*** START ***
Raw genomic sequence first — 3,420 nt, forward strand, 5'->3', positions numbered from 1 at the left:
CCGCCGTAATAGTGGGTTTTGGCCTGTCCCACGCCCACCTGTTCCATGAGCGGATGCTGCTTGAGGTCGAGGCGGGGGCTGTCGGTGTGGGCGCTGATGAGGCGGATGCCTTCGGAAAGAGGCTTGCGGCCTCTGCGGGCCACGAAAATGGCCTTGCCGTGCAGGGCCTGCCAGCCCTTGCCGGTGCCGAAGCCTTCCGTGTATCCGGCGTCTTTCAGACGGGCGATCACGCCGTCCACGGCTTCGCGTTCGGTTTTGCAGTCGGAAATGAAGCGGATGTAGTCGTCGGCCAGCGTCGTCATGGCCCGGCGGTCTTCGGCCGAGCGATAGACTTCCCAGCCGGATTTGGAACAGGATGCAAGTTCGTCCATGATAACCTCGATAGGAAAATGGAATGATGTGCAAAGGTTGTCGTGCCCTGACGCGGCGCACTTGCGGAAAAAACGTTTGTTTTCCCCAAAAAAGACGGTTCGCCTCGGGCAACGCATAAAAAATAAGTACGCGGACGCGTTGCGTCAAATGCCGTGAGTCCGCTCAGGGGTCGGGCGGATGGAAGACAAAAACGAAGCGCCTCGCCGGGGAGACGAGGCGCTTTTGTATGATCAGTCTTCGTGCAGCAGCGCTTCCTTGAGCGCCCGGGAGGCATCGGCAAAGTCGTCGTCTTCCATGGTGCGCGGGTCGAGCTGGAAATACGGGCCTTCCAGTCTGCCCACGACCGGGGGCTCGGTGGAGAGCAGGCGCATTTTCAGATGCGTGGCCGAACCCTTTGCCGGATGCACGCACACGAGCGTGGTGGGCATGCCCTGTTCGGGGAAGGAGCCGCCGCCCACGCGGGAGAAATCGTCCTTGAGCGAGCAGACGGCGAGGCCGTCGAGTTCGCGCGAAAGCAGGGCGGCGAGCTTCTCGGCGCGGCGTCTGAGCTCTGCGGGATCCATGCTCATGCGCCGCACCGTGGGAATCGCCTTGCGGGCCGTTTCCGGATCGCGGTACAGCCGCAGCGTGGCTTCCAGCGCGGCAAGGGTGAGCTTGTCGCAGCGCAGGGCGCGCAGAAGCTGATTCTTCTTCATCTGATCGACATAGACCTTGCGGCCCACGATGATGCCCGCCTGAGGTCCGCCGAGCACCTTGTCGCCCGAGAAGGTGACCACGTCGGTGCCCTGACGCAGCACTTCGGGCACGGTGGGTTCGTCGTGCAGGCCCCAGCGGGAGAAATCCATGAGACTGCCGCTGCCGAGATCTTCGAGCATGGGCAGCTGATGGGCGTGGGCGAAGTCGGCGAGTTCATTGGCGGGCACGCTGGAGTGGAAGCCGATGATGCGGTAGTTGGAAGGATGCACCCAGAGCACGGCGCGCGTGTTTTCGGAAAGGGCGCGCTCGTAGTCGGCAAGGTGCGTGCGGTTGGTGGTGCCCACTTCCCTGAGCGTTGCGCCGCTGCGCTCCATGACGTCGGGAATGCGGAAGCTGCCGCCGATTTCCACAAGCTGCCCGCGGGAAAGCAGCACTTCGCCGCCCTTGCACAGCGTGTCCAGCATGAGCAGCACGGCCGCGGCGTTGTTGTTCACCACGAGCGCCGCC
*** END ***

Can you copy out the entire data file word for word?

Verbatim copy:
Raw genomic sequence first — 3,420 nt, forward strand, 5'->3', positions numbered from 1 at the left:
CCGCCGTAATAGTGGGTTTTGGCCTGTCCCACGCCCACCTGTTCCATGAGCGGATGCTGCTTGAGGTCGAGGCGGGGGCTGTCGGTGTGGGCGCTGATGAGGCGGATGCCTTCGGAAAGAGGCTTGCGGCCTCTGCGGGCCACGAAAATGGCCTTGCCGTGCAGGGCCTGCCAGCCCTTGCCGGTGCCGAAGCCTTCCGTGTATCCGGCGTCTTTCAGACGGGCGATCACGCCGTCCACGGCTTCGCGTTCGGTTTTGCAGTCGGAAATGAAGCGGATGTAGTCGTCGGCCAGCGTCGTCATGGCCCGGCGGTCTTCGGCCGAGCGATAGACTTCCCAGCCGGATTTGGAACAGGATGCAAGTTCGTCCATGATAACCTCGATAGGAAAATGGAATGATGTGCAAAGGTTGTCGTGCCCTGACGCGGCGCACTTGCGGAAAAAACGTTTGTTTTCCCCAAAAAAGACGGTTCGCCTCGGGCAACGCATAAAAAATAAGTACGCGGACGCGTTGCGTCAAATGCCGTGAGTCCGCTCAGGGGTCGGGCGGATGGAAGACAAAAACGAAGCGCCTCGCCGGGGAGACGAGGCGCTTTTGTATGATCAGTCTTCGTGCAGCAGCGCTTCCTTGAGCGCCCGGGAGGCATCGGCAAAGTCGTCGTCTTCCATGGTGCGCGGGTCGAGCTGGAAATACGGGCCTTCCAGTCTGCCCACGACCGGGGGCTCGGTGGAGAGCAGGCGCATTTTCAGATGCGTGGCCGAACCCTTTGCCGGATGCACGCACACGAGCGTGGTGGGCATGCCCTGTTCGGGGAAGGAGCCGCCGCCCACGCGGGAGAAATCGTCCTTGAGCGAGCAGACGGCGAGGCCGTCGAGTTCGCGCGAAAGCAGGGCGGCGAGCTTCTCGGCGCGGCGTCTGAGCTCTGCGGGATCCATGCTCATGCGCCGCACCGTGGGAATCGCCTTGCGGGCCGTTTCCGGATCGCGGTACAGCCGCAGCGTGGCTTCCAGCGCGGCAAGGGTGAGCTTGTCGCAGCGCAGGGCGCGCAGAAGCTGATTCTTCTTCATCTGATCGACATAGACCTTGCGGCCCACGATGATGCCCGCCTGAGGTCCGCCGAGCACCTTGTCGCCCGAGAAGGTGACCACGTCGGTGCCCTGACGCAGCACTTCGGGCACGGTGGGTTCGTCGTGCAGGCCCCAGCGGGAGAAATCCATGAGACTGCCGCTGCCGAGATCTTCGAGCATGGGCAGCTGATGGGCGTGGGCGAAGTCGGCGAGTTCATTGGCGGGCACGCTGGAGTGGAAGCCGATGATGCGGTAGTTGGAAGGATGCACCCAGAGCACGGCGCGCGTGTTTTCGGAAAGGGCGCGCTCGTAGTCGGCAAGGTGCGTGCGGTTGGTGGTGCCCACTTCCCTGAGCGTTGCGCCGCTGCGCTCCATGACGTCGGGAATGCGGAAGCTGCCGCCGATTTCCACAAGCTGCCCGCGGGAAAGCAGCACTTCGCCGCCCTTGCACAGCGTGTCCAGCATGAGCAGCACGGCCGCGGCGTTGTTGTTCACCACGAGCGCCGCC